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Where the wild things are: Kruger National Park

The Kruger National Park is South Africa’s biggest and most iconic game park. And if you’re looking for an authentic safari experience, nothing comes close for its dramatic landscape, animal sightings, and the experience of being away from it all.

It’s been five nights of staying in South African’s largest national park consisting of 19 485 sqkm or 2 million hectares of undisturbed wilderness. From my luxurious bed in my tented suite the evening is alive with sound – the distinctive whoops of hyena calls, the eerie howls of jackals. Closer there’s a loud splash and the low grunt of a hippo. Right outside my tent there’s the methodic crunch, crunch of leaves, then the snap of a twig. There is nothing that comes close to the exhilaration of being out in the wild where animals roam free as they have for centuries. And the Kruger National Park is the quintessential place to have this true safari experience. It is home to the Big Five and is known for its extraordinary animal sighting opportunities. But its sheer size can make planning a trip to the area daunting with its abundance of luxury lodges and wildlife experiences. To make this task easier we tried out three very different lodges, in the South, East and North of the park to appreciate the diversity of the Kruger.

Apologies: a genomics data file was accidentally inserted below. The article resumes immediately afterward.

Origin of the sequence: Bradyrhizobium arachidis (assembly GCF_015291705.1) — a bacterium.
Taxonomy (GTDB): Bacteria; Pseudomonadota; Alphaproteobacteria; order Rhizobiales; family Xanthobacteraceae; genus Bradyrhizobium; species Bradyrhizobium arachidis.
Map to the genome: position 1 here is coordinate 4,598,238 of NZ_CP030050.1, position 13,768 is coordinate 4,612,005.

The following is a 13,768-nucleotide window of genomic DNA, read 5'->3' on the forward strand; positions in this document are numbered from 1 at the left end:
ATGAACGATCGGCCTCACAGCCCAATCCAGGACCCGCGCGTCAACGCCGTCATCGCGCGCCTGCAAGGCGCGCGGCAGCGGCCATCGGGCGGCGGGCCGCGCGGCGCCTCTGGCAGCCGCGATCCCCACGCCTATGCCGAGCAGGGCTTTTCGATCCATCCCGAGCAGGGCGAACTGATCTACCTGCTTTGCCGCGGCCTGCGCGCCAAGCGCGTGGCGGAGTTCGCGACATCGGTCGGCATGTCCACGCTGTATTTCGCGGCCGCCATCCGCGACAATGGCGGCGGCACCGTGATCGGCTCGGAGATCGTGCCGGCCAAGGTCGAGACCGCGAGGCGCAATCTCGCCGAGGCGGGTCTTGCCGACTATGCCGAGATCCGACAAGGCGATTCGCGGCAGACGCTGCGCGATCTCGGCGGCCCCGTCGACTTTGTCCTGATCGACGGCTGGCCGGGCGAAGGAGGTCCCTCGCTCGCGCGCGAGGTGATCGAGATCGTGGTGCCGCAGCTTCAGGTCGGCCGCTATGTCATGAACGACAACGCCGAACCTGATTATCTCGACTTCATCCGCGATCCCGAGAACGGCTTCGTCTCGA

The Unique
Hanging out a train carriage scanning the riverbed below, I’m instantly transported to another era, one that offers the slower pace of train travel. Although in this case the train is stationary and the carriage is my beautifully appointed suite where from both the king-size bed and opulent bath you can spend hours game viewing from a uniquely elevated vantage point. Kruger Shalati is easily the most unique and luxurious place to stay in the Kruger park situated next door to Skukuza, Kruger’s biggest camp.
Stationed on the disused Selati Bridge above the Sabie River, the iconic ‘Train on the Bridge’ has been re-envisioned and restored, paying homage to khaki-clad travellers who ventured into the reserve back in the day via rail. It’s a reminder of the time of James Stevenson-Hamilton (the original warden of the reserve), where travelling into this wilderness in the early 1920s would entail an overnight stay in the exact place where the hotel train is currently located.